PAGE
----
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Millennials versus Generation Z

If the last 5 years of the world of marketing was completely dominated by millennials, then the next will be all about Generation Z. This generation, born between 1996 and 2010, will soon punch millennials (born between ’80 and ’95) from the throne as the most important target audience for brands, if it hasn’t been done so already.

As most research about Generation Z is based upon US research, two Dutch research companies recently joined forces to understand what moves this generation, what the differences are versus the ‘old’ Millennials and whether all the international research sketches an accurate picture indeed.

One of the topics researched is about media consumption. In general, for both generations, social media is their main source for gathering news and the old-fashioned newspapers are almost ‘dead’. Only 1 to 2% occasionally opens up a newspaper, probably the free one distributed around railway stations. Digital papers are regularly used by the way, although this is more the case for Millennials than for the younger generation.

In contrast to what is usually claimed in media, linear TV watching is definitely not extinct among youngsters. Although these days the devices are more often paper thin flat screens instead of the good old dark brown tubes, still, Generation Z and Millennials spend 26% and 32% (respectively) of their total TV watching to linear TV. It is notable that in non-rural areas these groups watch more than in the bigger cities. On average, youngsters watch 2.5 hours of television per day. Obviously, on-demand television like Netflix and RTL’s Videoland are most popular. Nevertheless the future of linear TV seems to be facing a decline in popularity among quite a number of interviewed respondents of both generations in this survey.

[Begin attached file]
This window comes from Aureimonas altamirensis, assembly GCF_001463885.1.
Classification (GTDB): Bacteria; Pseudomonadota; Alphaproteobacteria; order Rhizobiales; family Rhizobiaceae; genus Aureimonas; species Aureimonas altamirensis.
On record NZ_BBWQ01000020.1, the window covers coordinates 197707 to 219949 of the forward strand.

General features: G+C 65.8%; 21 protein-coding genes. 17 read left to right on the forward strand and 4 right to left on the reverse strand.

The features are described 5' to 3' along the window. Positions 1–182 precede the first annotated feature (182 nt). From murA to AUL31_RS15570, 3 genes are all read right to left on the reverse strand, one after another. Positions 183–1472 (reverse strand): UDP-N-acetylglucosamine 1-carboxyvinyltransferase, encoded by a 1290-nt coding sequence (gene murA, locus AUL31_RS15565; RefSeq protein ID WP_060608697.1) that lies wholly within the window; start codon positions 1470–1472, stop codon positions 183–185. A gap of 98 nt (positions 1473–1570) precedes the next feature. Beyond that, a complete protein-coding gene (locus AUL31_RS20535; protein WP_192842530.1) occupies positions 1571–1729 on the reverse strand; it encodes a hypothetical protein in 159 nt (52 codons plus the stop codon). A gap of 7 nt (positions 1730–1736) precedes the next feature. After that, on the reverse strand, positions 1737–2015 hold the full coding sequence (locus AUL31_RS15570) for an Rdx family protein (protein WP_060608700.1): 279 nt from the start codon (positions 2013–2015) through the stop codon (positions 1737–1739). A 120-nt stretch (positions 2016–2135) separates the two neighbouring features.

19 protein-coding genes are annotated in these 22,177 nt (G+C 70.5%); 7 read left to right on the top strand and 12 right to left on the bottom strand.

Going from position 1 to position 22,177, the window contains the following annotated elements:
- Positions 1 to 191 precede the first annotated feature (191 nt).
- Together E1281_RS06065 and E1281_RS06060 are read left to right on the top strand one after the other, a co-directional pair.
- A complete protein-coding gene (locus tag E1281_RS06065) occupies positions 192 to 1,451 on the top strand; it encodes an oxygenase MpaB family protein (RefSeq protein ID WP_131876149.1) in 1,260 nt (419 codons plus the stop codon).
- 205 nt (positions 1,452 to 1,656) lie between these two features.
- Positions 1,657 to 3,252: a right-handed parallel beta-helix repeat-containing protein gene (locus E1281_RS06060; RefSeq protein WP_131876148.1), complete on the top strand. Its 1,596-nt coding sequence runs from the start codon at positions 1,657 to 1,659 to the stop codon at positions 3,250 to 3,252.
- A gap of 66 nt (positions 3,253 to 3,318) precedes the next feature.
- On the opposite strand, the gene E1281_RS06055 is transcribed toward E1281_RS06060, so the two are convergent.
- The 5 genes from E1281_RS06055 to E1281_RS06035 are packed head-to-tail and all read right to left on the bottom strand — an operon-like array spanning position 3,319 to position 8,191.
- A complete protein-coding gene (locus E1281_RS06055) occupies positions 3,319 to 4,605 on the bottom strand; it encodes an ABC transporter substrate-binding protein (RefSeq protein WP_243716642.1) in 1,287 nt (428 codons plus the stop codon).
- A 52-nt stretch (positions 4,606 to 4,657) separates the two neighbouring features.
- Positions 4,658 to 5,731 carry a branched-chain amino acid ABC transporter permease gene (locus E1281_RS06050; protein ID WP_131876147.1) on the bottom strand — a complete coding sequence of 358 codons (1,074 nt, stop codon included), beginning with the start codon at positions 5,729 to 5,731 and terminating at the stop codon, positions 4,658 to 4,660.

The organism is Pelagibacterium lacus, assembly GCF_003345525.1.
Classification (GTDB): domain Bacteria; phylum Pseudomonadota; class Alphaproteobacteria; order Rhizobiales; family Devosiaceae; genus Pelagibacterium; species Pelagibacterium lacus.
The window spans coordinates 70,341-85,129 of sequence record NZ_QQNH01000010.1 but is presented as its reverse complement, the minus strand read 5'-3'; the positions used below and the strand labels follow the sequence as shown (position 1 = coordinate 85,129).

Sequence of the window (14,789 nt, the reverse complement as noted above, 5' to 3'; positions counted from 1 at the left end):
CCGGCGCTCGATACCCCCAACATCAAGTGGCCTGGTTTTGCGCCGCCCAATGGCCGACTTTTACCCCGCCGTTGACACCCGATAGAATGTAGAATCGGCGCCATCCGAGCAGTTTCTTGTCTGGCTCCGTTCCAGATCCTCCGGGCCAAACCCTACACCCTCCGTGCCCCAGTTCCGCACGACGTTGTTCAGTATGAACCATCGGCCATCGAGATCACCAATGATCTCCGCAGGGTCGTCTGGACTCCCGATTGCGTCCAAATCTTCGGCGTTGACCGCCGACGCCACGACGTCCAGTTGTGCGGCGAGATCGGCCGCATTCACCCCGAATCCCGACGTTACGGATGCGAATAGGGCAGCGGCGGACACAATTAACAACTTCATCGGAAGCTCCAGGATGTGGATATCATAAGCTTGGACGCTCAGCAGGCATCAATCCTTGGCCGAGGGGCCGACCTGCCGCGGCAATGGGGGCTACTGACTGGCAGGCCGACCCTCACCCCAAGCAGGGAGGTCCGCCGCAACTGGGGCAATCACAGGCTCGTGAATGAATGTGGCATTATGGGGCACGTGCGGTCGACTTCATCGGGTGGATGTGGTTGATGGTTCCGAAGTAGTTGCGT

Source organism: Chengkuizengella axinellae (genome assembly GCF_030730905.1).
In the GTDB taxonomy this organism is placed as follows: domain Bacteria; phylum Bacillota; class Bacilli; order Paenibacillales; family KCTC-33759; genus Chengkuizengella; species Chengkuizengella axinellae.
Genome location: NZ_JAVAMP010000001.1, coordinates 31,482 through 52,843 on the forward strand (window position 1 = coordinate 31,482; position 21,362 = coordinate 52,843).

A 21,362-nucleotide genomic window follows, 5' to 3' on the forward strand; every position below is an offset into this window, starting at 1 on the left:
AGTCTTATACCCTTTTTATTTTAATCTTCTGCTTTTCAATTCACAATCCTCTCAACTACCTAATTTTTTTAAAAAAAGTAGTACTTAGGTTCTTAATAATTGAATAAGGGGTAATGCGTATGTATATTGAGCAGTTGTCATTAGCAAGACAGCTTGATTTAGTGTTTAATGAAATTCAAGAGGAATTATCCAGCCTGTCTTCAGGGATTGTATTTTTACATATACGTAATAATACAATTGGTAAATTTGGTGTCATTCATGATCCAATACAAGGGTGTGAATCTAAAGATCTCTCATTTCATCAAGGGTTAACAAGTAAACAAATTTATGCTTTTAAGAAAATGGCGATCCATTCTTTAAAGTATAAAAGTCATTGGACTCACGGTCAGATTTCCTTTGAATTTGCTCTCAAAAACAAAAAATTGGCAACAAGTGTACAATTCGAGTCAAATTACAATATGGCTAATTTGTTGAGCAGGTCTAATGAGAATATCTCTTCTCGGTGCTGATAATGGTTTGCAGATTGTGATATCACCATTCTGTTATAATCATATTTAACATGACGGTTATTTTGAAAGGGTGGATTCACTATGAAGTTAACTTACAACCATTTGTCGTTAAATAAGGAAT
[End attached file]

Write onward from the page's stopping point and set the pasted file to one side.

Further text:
Interesting to see is that with regards to advertising though there is quite a difference in ‘acceptance’: Generation Z is more negative about offline advertising than the Millennials, while the latter especially dislikes online advertising. And in general when online advertising is concerned both groups appreciate native advertising instead of the forced exposure forms.

All Response Media viewpoint

Although we see the popularity of linear TV declining among these younger generations, the medium is definitely not obsolete or dead. Nevertheless, when this Generation Z population become possibly important decision makers for the purchase of products or services – let’s say in 3 to 17 years from now – we would need to have found other touch points where we can reach them and make them ‘click’.